Last but far from least on Kauai is the Hōkūala Ocean Course. This Jack Nicklaus Signature Design includes the longest stretch of oceanside holes in the state, with No. 16 green jutting out into Nawiliwili Bay, with a small lighthouse on some lava rocks just to the left of the putting surface.
Like Kauai, there are several championship-caliber experiences on Maui, led by Kapalua, home of the Sentry Championship, played across the Plantation Course each January. Montage Kapalua Bay and The Ritz-Carlton Kapalua are the two accommodations choices at this “best-of Hawaii” resort.
Set on former pineapple fields, the Plantation Course is a broad-shouldered, hilly layout with magnificent ocean views from every hole. If you’ve ever watched the tournament on TV, you’ll recall the surfers and windsurfers in the nearby waters and humpback whales surfacing offshore.
While the Plantation is the premier course at Kapalua, the Bay Course — an older Arnold Palmer/ Francis Duane design — is a fun, resort-style layout that boasts one of Hawaii’s prettiest holes, No. 17, a par-3 with an ocean inlet between tee and green. Club selection on this hole is important, as anything short requires scuba gear to retrieve your golf ball.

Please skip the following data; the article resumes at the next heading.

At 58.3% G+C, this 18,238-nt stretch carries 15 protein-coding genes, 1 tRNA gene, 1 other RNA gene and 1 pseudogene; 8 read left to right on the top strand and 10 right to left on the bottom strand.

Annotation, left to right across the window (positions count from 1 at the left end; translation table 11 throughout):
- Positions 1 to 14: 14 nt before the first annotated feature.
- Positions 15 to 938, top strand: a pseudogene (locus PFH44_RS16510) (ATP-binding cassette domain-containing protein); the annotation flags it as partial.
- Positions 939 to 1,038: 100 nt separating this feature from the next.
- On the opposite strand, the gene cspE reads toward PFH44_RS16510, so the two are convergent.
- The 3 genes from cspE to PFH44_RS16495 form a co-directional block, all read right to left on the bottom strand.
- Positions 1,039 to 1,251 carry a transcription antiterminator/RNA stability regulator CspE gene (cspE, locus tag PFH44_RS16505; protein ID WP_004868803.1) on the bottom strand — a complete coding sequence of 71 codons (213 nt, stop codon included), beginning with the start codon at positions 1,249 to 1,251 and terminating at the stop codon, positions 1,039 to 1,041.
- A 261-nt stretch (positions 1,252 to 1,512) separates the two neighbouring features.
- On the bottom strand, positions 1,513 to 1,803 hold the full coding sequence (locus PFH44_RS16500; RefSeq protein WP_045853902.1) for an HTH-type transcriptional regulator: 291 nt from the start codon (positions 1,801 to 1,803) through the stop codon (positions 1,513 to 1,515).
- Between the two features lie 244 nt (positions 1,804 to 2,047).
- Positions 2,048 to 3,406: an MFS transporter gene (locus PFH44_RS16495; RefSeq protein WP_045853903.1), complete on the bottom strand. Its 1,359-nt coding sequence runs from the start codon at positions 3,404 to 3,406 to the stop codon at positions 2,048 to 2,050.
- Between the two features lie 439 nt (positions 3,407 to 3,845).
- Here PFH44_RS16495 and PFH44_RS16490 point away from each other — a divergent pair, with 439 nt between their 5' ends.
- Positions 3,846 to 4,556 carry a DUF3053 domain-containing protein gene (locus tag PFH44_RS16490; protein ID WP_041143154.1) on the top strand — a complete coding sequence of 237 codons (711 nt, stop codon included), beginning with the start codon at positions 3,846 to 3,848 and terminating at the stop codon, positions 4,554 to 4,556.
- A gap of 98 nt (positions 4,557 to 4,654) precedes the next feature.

Ka’anapali’s 36 holes are found just behind a beachfront row of hotels. The better of the two layouts is Royal Ka’anapali, a classic Robert Trent Jones Sr. design that opened in 1962. The Champions Skins Game was played here for several years, with Jack Nicklaus and Tom Watson teaming up in 2010 for a popular victory, a win that they successfully defended in 2011. Hole five plays right down to the beach.
An hour’s drive south of Ka’anapali, Wailea’s three courses — Old Blue, Emerald and Gold — embody the best of both classic and new design. The Gold and Emerald courses — two more Jones II designs — were built in the 1990s and are shining examples of contemporary resort golf course design. Immaculate in conditioning and strategic in play, Jones calls the Gold his “television course,” a reference to the various televised events that have been played on its fairways.
The Old Blue Course is Wailea’s classic design. Opened in 1972, it is a favorite with locals, who enjoy its wide and forgiving fairways. The routing weaves through the foothills of Haleakalā, with a relaxed pacing that reminds you to slow down and enjoy the day.